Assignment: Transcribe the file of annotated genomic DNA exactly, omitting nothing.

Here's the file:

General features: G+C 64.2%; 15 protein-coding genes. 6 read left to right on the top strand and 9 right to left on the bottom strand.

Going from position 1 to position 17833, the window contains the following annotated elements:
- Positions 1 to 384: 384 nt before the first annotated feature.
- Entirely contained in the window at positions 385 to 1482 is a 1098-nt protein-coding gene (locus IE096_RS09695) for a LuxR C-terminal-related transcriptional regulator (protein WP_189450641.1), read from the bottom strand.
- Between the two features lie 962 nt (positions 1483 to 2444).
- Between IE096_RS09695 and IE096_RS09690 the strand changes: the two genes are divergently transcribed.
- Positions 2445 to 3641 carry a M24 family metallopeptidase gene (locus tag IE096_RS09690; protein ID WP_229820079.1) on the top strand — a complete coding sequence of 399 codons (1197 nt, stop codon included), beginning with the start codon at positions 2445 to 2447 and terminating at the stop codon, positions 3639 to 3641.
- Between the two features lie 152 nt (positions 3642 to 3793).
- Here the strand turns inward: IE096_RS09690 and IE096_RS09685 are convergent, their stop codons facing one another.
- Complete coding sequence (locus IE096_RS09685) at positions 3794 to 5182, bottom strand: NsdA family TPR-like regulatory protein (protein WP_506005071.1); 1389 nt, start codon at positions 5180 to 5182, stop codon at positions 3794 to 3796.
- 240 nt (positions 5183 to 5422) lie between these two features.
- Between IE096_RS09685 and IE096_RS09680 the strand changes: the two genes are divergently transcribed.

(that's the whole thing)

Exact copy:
General features: G+C 64.2%; 15 protein-coding genes. 6 read left to right on the top strand and 9 right to left on the bottom strand.

Going from position 1 to position 17833, the window contains the following annotated elements:
- Positions 1 to 384: 384 nt before the first annotated feature.
- Entirely contained in the window at positions 385 to 1482 is a 1098-nt protein-coding gene (locus IE096_RS09695) for a LuxR C-terminal-related transcriptional regulator (protein WP_189450641.1), read from the bottom strand.
- Between the two features lie 962 nt (positions 1483 to 2444).
- Between IE096_RS09695 and IE096_RS09690 the strand changes: the two genes are divergently transcribed.
- Positions 2445 to 3641 carry a M24 family metallopeptidase gene (locus tag IE096_RS09690; protein ID WP_229820079.1) on the top strand — a complete coding sequence of 399 codons (1197 nt, stop codon included), beginning with the start codon at positions 2445 to 2447 and terminating at the stop codon, positions 3639 to 3641.
- Between the two features lie 152 nt (positions 3642 to 3793).
- Here the strand turns inward: IE096_RS09690 and IE096_RS09685 are convergent, their stop codons facing one another.
- Complete coding sequence (locus IE096_RS09685) at positions 3794 to 5182, bottom strand: NsdA family TPR-like regulatory protein (protein WP_506005071.1); 1389 nt, start codon at positions 5180 to 5182, stop codon at positions 3794 to 3796.
- 240 nt (positions 5183 to 5422) lie between these two features.
- Between IE096_RS09685 and IE096_RS09680 the strand changes: the two genes are divergently transcribed.